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Diagnosing and treating Diamond Blackfan anaemia: results of an international clinical consensus conference
Article first published online: 30 JUL 2008
© 2008 The Authors. Journal Compilation © 2008 Blackwell Publishing Ltd
British Journal of Haematology
Volume 142, Issue 6, pages 859–876, September 2008
How to Cite
Vlachos, A., Ball, S., Dahl, N., Alter, B. P., Sheth, S., Ramenghi, U., Meerpohl, J., Karlsson, S., Liu, J. M., Leblanc, T., Paley, C., Kang, E. M., Leder, E. J., Atsidaftos, E., Shimamura, A., Bessler, M., Glader, B., Lipton, J. M. and on behalf of the participants of the Sixth Annual Daniella Maria Arturi International Consensus Conference (2008), Diagnosing and treating Diamond Blackfan anaemia: results of an international clinical consensus conference. British Journal of Haematology, 142: 859–876. doi: 10.1111/j.1365-2141.2008.07269.x
- Issue published online: 21 AUG 2008
- Article first published online: 30 JUL 2008
- Diamond Blackfan anaemia;
- bone marrow failure;
- cancer predisposition;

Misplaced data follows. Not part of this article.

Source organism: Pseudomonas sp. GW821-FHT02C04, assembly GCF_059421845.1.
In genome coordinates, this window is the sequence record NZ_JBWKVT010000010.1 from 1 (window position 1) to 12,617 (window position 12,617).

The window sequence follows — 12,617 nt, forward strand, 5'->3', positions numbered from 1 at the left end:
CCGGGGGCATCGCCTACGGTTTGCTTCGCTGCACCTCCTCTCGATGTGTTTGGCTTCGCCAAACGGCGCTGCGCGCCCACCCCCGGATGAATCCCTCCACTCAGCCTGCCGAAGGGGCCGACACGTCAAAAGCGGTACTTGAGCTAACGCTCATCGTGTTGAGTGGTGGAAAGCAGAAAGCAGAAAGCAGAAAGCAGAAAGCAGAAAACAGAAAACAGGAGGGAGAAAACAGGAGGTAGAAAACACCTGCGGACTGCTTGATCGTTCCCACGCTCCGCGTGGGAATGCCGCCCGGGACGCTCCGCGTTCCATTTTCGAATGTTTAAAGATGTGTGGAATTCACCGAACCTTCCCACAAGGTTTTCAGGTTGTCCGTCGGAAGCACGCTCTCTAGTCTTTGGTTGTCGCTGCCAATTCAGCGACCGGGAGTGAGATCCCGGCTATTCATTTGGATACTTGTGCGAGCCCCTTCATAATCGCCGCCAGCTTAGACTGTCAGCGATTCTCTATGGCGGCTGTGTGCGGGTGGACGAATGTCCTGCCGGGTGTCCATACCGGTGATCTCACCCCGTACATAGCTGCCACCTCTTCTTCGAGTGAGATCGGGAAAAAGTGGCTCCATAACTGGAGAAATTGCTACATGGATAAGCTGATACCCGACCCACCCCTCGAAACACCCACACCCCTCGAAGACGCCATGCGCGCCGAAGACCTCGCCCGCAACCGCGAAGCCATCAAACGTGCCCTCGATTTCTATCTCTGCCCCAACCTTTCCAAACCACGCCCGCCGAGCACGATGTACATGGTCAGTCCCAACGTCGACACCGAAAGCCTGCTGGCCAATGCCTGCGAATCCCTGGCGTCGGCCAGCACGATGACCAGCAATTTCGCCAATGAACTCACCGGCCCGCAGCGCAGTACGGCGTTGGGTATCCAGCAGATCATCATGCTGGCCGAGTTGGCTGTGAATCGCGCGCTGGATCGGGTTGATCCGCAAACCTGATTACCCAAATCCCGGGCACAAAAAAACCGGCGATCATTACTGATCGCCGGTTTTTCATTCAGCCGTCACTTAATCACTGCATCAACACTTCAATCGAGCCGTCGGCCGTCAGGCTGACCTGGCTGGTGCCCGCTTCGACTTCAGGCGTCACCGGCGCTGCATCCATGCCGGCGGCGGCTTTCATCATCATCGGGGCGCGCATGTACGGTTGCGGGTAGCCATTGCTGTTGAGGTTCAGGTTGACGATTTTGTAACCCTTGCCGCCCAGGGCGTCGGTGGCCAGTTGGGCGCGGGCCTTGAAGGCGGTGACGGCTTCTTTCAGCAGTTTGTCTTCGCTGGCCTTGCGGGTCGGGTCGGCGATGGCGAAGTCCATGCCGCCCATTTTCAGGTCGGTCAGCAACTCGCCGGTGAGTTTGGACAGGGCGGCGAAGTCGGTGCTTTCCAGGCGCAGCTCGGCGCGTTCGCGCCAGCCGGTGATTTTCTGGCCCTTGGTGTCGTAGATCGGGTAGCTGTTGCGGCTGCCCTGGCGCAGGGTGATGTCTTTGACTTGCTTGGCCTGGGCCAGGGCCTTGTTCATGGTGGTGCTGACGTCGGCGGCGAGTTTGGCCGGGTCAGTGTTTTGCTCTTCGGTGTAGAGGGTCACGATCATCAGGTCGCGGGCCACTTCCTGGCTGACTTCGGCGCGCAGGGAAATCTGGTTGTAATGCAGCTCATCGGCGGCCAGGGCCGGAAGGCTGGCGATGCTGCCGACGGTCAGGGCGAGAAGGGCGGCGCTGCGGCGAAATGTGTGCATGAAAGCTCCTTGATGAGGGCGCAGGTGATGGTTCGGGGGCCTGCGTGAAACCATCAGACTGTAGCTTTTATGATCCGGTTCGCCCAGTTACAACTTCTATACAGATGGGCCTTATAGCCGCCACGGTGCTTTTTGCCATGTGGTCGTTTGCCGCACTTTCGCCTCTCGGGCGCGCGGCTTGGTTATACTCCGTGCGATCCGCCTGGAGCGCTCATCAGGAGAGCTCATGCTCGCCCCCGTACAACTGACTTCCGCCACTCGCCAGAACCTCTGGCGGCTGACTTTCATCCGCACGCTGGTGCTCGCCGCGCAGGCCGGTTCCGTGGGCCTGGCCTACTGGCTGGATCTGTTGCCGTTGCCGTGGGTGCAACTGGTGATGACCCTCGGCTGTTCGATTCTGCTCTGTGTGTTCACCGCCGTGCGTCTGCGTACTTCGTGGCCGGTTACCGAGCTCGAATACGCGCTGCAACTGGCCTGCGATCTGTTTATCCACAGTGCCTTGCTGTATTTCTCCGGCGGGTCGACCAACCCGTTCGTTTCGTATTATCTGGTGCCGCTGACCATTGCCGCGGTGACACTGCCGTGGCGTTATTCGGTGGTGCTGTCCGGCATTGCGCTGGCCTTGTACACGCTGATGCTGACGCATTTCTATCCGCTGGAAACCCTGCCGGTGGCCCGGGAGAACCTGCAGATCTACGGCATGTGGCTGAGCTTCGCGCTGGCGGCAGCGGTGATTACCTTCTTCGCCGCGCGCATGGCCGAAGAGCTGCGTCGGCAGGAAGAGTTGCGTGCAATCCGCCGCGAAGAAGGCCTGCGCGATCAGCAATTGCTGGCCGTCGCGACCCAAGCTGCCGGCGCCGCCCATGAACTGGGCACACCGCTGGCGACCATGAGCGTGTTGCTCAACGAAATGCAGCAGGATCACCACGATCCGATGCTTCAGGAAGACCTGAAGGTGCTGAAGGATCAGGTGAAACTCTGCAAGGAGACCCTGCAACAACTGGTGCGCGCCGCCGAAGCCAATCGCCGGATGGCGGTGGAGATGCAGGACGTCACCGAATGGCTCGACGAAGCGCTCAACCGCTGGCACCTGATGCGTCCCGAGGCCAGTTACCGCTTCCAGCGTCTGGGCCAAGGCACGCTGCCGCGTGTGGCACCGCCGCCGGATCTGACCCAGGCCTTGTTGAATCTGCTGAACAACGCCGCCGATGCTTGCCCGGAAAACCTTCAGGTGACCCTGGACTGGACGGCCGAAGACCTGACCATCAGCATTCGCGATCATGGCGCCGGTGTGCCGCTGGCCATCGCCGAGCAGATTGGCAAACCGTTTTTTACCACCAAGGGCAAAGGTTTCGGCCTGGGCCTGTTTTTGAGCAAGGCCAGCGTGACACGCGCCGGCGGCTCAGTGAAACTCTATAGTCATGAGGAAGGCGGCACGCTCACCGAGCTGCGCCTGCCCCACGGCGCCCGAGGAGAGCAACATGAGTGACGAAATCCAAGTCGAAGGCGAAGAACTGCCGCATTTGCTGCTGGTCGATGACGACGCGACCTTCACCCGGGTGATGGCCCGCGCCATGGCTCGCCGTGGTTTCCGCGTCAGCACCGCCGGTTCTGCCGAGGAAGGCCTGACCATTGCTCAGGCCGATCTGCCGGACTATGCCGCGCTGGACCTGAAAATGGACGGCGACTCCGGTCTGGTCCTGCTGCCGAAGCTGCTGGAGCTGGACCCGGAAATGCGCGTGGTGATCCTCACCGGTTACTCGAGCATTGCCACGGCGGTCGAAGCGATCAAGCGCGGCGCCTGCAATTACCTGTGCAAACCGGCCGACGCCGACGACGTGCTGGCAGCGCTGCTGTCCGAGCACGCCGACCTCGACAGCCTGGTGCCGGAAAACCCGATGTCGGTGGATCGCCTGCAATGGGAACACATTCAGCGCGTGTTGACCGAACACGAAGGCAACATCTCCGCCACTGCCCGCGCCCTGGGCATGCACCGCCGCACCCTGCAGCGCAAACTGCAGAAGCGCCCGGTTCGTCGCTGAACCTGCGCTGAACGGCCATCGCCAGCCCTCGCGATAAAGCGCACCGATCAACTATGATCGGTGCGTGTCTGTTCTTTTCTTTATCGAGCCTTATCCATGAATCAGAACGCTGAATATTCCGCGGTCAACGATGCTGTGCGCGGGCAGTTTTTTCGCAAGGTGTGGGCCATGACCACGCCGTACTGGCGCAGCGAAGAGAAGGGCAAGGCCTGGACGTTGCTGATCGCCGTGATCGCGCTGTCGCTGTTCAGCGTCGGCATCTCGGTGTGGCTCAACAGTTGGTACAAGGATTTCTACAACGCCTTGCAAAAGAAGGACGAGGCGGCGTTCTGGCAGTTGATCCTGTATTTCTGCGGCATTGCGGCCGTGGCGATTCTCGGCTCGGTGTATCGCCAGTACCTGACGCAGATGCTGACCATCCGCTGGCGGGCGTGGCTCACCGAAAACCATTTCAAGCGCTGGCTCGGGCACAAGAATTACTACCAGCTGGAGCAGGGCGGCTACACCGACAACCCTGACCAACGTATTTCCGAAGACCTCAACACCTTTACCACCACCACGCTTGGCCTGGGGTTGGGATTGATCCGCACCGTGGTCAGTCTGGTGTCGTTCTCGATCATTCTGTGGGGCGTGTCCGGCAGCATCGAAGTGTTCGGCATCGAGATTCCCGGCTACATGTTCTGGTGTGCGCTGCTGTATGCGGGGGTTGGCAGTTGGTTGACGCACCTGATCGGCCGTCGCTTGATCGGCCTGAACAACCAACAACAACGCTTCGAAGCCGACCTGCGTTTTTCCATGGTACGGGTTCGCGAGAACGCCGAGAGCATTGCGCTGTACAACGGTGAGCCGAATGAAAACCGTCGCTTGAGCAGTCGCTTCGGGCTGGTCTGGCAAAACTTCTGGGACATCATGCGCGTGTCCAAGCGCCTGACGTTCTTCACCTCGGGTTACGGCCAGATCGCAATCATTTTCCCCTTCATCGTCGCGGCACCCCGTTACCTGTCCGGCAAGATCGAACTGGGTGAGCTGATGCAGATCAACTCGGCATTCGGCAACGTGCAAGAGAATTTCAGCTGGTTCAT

Diamond Blackfan anaemia (DBA) is a rare, genetically and clinically heterogeneous, inherited red cell aplasia. Classical DBA affects about seven per million live births and presents during the first year of life. However, as mutated genes have been discovered in DBA, non-classical cases with less distinct phenotypes are being described in adults as well as children. In caring for these patients it is often difficult to have a clear understanding of the treatment options and their outcomes because of the lack of complete information on the natural history of the disease. The purpose of this document is to review the criteria for diagnosis, evaluate the available treatment options, including corticosteroid and transfusion therapies and stem cell transplantation, and propose a plan for optimizing patient care. Congenital anomalies, mode of inheritance, cancer predisposition, and pregnancy in DBA are also reviewed. Evidence-based conclusions will be made when possible; however, as in many rare diseases, the data are often anecdotal and the recommendations are based upon the best judgment of experienced clinicians. The recommendations regarding the diagnosis and management described in this report are the result of deliberations and discussions at an international consensus conference.